Originally published at Notes from the bunker…. You can comment here or there.
First off, happy birthday to John M. Browning. Easily this countries most prolific firearms genius.
Couple people have asked me about what spares Im getting for the Glock (or GLOCK if you prefer, which I don’t.)
First off, I try to err on the side of caution. I have had 100 year old guns that never skipped a beat and still had their all original parts. I’ve also had some stuff that was made in the last twenty years that came apart like a Whitewater alibi. Some parts or more prone to breakage than others. Some parts are more prone to getting lost than others. I try to keep all this in mind.
I haven’t broken anything on my Glock yet but, interestingly, the missus has. The trigger springs seem to be the most common thing to break when a part decides to go south. The gun will still function, you’ll just have to push the trigger forward with your finger to reset it for the next shot. I hear that if you swap out the standard coil spring for one of the heavy “NY trigger” units you’ll never have a problem since the NY units are nigh indestructible. She has also managed to break a recoil spring assembly. Again, gun continues to function, just makes disassembly a bit trickier since the spring is no longer captive. Gun Breaking Juju is one reason I try not to let her shoot my stuff and insist she have her own. She even managed to break the magazine release on her Kimber 1911. Right in half. But I digress….
I order all my Glock stuff from the folks at Lone Wolf Distributing. If its gotta do with a Glock, these guys have it. OEM and aftermarket parts, as well as some very cool accessories. Theyre in Idaho so you know they take the whole gun thing seriously. I also recommend The Complete Glock Reference Guide as the best resource Ive found so far. Tells you everything you need to know about your Glock and has very valuable info like parts interchangeability between models and lists of what parts are or are not common to all pistols. Its a tremendous aid in deciding what parts to keep on hand. I cannot overemphasize how valuable this book is if you plan on riding out Ragnarok with your Glock. Detailed disassembly directions, parts diagrams, part interchangeability charts, a very interesting torture test section (they shot it out of a cannon…try that with your 1911), serial data, technical data, tool recommendations, troubleshooting guide, inspection guidelines, etc, etc. Seriously…get the book, I promise you won’t regret it.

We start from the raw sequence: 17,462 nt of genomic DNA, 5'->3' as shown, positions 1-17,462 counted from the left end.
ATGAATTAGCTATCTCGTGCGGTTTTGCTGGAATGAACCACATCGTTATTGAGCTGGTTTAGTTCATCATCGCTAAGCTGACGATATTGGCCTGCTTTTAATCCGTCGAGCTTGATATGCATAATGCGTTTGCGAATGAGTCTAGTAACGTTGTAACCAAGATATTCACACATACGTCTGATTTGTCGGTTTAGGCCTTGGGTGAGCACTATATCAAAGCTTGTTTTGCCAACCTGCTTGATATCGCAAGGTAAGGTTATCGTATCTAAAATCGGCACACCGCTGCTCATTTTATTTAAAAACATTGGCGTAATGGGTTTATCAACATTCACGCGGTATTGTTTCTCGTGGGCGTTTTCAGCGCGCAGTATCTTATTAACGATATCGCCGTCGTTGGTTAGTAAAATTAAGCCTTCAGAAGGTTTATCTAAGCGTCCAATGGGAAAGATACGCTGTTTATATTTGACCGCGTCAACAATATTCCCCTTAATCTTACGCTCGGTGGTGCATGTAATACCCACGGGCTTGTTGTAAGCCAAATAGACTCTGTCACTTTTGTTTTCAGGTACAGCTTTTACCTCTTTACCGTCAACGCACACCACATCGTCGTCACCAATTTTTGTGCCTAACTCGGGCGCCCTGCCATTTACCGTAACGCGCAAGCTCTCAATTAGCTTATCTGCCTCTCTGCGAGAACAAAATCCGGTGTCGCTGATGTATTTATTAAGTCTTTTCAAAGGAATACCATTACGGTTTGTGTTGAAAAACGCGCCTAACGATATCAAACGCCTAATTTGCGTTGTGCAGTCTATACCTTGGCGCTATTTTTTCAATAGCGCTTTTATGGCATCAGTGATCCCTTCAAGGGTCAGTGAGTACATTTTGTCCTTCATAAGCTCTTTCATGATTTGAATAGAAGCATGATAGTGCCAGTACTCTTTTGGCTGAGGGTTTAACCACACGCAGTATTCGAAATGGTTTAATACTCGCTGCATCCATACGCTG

At the moment, Im trying to keep at least a half dozen of each part that I feel we need. We have enough Glocks that if we were not able to get any more tomorrow we’d need at least a half dozen copies of a part to last indefinitely across our stable of Glocks.
Parts currently inventoried include: Firing Pin Springs, Trigger Springs, Magazine Catch Springs, Depressor Plunger Spring…hell, every spring thats in the gun really. Channel Liners, safety plungers, slide lock springs, recoil spring assy., connectors, trigger housing with ejector, etc, etc. Most of these parts are less than $5 ea. All parts are stored in small ziptop plastic bags with their name, part # and quantity clearly written on them. The whole pile is then stored in a Pelican case with a couple xerox sheets of parts diagrams, part lists, and that sort of thing.
Basically, other than a frame, slide, barrel and extractor, all the other parts cheap and easy to stockpile affordably. I wont pick up a half dozen extra slides or barrels but I may get two extra barrels (threaded and with cut rifling).
While I love my P35 and my Smith & Wessons, no gun is easier to maintain and keep running than the Glock. If theres anything on it that can’t be replaced by simply ‘dropping in’ the correct part with no fitting whatsoever..well, I dont know what it would be. Sure, it has absolutely no personality, charm or soul. Compare a Bic lighter to a Zippo, or a Bic pen to a Waterman….one has character, history, charm and personality…a soul. The other has nothing except raw utility value and uncommon reliability and convenience. I have some beautiful HiPowers that I love to shoot…but I would never dream of letting one sit wet in a holster for a few days, drop it on a concrete floor to test its resistance to damage, or let it bang around in a backpack full of assorted gear. The Glock, however, like the Bic pen or lighter, gets the rough treatment without a second thought from me about ‘collector value’, ‘old world bluing’, ‘case colors’ or ’smooth walnut’. Its a tool in the most literal sense.
Anyway, they are the AK47 of the handgun world. Hate ‘em if you want, but have one anyway.